Also to be clear, I’m NOT saying that China’s Treasury purchases are the only reason for falling rates or that there are no fundamental economic reasons for continued strength in global bond markets. On the contrary, I’m firmly in the camp that global growth is structurally challenged, miserable as far as the eye can see, and that Western monetary policy is part of the problem, not the solution.

What I’m saying is that in the Golden Age of the Central Banker it is impossible to distinguish fundamental economic reasons for asset class price movements from politically-driven strategic reasons. Are European sovereign bonds so strong over the past few months because growth remains pathetically weak or because Draghi is promising his own version of QE? Answer: yes.

What I’m saying is that:

  1. Just as the elk is hard-wired to trust a horse standing in a field no matter how many legs it has, so are we wired to watch stocks go up and down and think about fundamental economic explanations for market outcomes no matter how many signals exist that non-economic game-players are really calling the shots.
  2. Government actors, from the Fed to the ECB to the White House to the Chinese Politburo, understand how we are wired and strategically use that understanding to further political goals such as market stability (US) and trade regime change (China). They stand behind their horses – stocks and bonds and fundamental economic explanations – in order to hunt down their true quarry without spooking anyone.
     

Once you start thinking about what’s happening in markets and the world as an inextricable weave of fundamental events and political efforts to shape our interpretation of those events to achieve a political end, you start to see stalking horses everywhere. A Fed QE program ostensibly to reduce unemployment and help Main Street? Stalking horse. A regulatory Big Data program ostensibly to identify brokers who churn accounts? Stalking horse. A Chinese banking program ostensibly to liberalize currency exchange rates? Stalking horse.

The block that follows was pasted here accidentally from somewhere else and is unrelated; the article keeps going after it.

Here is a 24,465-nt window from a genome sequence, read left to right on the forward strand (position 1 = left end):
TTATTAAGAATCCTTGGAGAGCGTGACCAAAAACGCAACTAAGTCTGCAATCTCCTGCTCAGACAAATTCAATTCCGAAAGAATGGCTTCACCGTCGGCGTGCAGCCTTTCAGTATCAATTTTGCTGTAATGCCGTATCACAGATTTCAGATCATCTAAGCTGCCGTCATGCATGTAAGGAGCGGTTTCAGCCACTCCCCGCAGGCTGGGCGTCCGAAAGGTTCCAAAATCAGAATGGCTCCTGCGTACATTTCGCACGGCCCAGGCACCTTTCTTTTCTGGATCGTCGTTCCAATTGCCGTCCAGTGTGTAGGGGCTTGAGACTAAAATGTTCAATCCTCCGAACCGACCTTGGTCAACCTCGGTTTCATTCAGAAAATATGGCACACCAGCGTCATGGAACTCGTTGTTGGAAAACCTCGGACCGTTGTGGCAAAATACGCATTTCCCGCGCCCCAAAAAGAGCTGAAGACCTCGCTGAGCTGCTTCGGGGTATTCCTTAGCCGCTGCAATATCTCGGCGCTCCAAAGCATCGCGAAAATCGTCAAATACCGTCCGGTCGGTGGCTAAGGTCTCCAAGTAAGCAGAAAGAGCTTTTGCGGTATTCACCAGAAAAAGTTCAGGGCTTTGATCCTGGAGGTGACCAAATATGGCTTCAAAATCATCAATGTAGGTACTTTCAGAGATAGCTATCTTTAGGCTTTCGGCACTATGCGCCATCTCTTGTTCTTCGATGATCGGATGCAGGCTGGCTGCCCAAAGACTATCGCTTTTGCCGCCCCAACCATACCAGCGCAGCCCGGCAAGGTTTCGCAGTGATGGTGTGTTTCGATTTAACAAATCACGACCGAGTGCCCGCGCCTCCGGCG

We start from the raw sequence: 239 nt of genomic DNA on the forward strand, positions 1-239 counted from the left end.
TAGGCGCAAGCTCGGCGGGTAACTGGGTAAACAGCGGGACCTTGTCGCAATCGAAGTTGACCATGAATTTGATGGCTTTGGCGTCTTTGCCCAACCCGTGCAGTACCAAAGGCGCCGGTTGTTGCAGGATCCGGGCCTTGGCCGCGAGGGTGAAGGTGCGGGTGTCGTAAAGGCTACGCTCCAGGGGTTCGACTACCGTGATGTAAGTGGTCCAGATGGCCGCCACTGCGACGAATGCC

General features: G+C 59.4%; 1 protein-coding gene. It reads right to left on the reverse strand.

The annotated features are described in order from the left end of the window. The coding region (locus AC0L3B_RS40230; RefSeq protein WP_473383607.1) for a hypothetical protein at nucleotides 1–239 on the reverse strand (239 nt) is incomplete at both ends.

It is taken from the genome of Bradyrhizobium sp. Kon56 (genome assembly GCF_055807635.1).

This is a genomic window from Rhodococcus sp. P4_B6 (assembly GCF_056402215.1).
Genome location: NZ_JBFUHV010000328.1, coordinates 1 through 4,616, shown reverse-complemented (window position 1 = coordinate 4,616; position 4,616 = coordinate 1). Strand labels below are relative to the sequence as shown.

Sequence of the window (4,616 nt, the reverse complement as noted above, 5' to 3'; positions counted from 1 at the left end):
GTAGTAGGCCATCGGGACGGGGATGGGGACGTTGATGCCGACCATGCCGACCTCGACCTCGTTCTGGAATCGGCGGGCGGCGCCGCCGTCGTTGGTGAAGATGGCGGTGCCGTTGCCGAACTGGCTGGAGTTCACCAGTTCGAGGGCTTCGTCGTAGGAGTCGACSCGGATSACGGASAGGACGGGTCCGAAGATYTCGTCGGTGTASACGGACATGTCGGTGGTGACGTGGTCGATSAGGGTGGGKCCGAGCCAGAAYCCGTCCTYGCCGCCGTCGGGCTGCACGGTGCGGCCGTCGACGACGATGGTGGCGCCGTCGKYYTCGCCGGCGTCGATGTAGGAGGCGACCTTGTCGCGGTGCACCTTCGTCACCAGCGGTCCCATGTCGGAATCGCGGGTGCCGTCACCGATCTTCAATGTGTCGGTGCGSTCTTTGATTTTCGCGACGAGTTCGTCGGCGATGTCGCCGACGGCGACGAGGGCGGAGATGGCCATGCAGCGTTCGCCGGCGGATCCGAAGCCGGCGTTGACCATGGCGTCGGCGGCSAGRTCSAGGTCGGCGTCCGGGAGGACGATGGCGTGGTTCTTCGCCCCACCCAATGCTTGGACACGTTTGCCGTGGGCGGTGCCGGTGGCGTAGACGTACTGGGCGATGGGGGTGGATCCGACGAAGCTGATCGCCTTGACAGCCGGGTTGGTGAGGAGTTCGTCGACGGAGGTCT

And it’s not just actual programs or actual market behaviors like the Chinese purchase of US Treasuries. When words are used for strategic effect rather than a genuine transmission of information you create a virtual stalking horse. This, of course, describes every use of words by every politician and every central banker. This is what Bernanke and Yellen and Draghi and Abe and Obama and Merkel mean when they refer to communication policy. Communication policy is the strategic use of words to shape perceptions and expectations. It’s a focus on how something is said as opposed to what is described. It’s a focus on form rather than content, on truthiness rather than truth. It’s why authenticity is as rare as a unicorn in the public world today.

Look, I understand why politicians and bankers have completely abandoned authenticity, an uncommon quality even in the best of times. The Great Recession was a near-death experience for the global economy, and slamming a syringe of adrenaline into the patient’s heart – which was basically what QE 1 did – doesn’t happen without long-term side-effects. To switch the metaphor around a bit, this was a war to preserve the System, and as Aeschylus said 2,500 years ago, the first casualty of war is truth. I really don't think Bernanke or Draghi came into office thinking that their public statements would become the most powerful weapon in their arsenal, or that they could train markets to respond so positively to words presented strategically for effect, but there you have it. This is what worked. This is how the war was won.